Star cameos on cartoons: Does it matter?


This is really getting out of hand. It was announced today that Modern Family bombshell Sofia Vergara will be lending her voice to both Fox’s Family Guy and The Cleveland Show.

With all Vergara's assets, you want her voice?

It comes on the heels of a stunning number of similar announcements for Fox’s Sunday night animated lineup.

Get this. In addition to Vergara, The Cleveland Show will feature Breaking Bad's Bryan Cranston, Nicki Minaj, Nick Offerman (Parks and Recreation) and major leaguers like David Ortiz.

The Simpsons has recruited Zooey Deschanel (New Girl), Steve Carrell and NASCAR driver Jeff Gordon.

If you listen really closely to American Dad, you may be able to ascertain the voices of Patrick Stewart, Danny Glover and Sarah Michelle Gellarr this season.

Even Bob’s Burgers is getting into the act with Zach Galifianakis, Jeffrey Tambor and Bill Hader (Saturday Night Live).

The lion’s share of star cameos belongs to Family Guy: Charlie Day (It’s Always Sunny in Philadelphia), Nathan Fillion (Castle), Jon Hamm (Mad Men), Johnny Depp, Ryan Reynolds and others.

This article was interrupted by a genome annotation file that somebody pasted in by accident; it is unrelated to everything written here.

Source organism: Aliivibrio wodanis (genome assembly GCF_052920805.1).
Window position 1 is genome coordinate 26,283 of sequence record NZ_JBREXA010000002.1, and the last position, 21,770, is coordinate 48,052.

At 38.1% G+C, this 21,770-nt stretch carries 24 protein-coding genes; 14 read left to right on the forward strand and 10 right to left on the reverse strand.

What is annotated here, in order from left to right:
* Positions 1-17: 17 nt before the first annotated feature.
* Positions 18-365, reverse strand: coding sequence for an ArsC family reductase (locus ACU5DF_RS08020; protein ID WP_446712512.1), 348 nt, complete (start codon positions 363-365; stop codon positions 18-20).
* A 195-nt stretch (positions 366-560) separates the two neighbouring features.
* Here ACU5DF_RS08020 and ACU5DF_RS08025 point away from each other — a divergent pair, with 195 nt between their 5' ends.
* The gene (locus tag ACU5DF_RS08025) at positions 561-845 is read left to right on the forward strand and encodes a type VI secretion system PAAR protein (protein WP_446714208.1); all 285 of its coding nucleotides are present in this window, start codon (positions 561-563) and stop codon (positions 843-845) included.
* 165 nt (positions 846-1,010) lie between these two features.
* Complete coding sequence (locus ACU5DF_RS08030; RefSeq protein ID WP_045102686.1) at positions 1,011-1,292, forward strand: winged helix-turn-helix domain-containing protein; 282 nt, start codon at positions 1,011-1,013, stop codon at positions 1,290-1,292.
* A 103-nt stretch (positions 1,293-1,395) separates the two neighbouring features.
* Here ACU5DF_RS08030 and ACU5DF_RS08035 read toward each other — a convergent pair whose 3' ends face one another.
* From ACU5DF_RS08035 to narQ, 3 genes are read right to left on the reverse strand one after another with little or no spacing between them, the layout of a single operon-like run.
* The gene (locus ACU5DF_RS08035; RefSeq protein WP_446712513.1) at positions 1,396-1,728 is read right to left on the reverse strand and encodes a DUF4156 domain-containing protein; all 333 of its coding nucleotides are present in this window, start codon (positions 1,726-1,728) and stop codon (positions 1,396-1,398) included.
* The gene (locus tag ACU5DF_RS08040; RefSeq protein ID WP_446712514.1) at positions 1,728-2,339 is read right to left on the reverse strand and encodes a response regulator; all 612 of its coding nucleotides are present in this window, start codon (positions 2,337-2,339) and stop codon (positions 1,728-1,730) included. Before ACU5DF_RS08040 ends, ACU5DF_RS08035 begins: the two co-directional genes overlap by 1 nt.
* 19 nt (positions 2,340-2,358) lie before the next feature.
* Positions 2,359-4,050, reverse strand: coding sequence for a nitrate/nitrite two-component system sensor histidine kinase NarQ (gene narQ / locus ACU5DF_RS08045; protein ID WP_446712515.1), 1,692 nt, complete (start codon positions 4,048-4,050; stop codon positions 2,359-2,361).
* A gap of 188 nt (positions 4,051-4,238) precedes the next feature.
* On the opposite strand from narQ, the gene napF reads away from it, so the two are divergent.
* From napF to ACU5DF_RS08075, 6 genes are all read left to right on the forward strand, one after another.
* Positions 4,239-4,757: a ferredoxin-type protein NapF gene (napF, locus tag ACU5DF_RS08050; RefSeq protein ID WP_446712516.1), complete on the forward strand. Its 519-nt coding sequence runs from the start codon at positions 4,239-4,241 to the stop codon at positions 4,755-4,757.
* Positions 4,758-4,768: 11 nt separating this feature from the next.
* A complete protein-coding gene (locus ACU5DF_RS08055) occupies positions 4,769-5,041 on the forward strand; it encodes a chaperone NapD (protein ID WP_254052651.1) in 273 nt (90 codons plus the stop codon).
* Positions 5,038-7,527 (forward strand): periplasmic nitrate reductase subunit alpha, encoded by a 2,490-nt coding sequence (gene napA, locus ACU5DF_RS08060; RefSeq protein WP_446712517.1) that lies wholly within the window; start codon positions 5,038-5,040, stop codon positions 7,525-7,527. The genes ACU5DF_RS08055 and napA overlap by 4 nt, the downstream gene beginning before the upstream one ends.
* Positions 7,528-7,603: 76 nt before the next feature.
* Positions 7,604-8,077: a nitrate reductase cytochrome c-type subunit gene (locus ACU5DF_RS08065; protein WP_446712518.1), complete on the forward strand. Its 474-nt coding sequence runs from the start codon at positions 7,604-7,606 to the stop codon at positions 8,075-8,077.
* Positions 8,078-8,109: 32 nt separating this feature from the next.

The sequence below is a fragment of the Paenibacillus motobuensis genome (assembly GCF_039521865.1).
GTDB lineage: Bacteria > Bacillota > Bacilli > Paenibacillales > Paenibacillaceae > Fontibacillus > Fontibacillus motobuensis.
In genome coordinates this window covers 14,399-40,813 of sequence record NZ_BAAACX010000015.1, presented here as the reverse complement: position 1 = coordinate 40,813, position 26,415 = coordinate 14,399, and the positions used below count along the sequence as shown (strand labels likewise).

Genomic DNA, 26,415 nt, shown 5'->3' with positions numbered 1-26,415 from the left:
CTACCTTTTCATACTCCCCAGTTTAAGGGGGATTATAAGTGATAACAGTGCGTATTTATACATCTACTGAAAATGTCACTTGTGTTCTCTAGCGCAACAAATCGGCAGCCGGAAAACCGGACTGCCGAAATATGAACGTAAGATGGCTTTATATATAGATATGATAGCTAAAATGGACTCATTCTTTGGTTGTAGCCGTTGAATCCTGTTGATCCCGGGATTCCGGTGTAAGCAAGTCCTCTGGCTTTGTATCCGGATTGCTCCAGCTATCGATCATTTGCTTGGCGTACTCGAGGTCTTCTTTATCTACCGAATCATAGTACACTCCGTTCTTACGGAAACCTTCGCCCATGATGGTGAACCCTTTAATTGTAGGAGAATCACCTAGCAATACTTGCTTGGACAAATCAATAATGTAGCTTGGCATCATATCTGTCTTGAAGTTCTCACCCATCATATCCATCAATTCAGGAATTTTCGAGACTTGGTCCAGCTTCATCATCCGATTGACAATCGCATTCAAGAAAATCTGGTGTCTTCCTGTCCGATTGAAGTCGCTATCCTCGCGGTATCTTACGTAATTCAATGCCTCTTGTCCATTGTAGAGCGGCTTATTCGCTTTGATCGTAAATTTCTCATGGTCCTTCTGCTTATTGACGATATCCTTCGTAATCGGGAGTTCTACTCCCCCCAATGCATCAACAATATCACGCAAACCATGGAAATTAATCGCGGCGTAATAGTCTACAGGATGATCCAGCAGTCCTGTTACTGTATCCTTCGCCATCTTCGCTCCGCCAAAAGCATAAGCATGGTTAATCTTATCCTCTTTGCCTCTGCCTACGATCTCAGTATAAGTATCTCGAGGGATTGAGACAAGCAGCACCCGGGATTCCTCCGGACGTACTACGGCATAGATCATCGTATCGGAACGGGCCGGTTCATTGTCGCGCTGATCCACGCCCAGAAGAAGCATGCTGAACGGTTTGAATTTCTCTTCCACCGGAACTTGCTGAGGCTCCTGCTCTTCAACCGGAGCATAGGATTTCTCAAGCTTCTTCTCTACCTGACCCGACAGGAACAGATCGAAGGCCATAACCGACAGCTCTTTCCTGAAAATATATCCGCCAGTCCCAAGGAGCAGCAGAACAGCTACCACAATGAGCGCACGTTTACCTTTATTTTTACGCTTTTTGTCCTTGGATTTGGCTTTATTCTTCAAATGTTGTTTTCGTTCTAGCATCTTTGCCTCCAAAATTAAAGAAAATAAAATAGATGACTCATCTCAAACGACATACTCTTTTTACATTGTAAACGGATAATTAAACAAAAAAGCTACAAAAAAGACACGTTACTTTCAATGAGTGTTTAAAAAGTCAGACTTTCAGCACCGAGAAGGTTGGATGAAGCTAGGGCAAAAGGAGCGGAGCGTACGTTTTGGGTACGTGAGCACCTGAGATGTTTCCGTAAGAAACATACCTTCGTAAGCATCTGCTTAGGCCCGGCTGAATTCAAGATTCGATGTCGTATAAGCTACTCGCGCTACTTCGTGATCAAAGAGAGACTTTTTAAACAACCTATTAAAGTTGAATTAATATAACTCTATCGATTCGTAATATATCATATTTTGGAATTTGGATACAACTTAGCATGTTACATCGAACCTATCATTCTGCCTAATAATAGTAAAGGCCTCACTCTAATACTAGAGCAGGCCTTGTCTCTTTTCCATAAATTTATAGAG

In all these cartoons, the guest stars will be playing either themselves or characters.

I know why the stars do it: It’s the easiest payday in showbiz. You can roll in in your PJs if you want. No makeup. Don’t have to memorize the lines because you can read right from the script. Ham it up for a few minutes and you’re done.

But why do the cartoons pay big money to get these people – or rather their voices? Couldn’t you find ten voice actresses who could do a pretty fair Sofia Vergara imitation? Do you really think you could tell the difference? I’m told Larry the Cable Guy has lost when he anonymously enters Git R’ Done contests. In other words he’s not as convincing as the guys pretending to be Larry the Cable Guy.

What do you think? Does it really add to a cartoon to have a big name voice? Examples?


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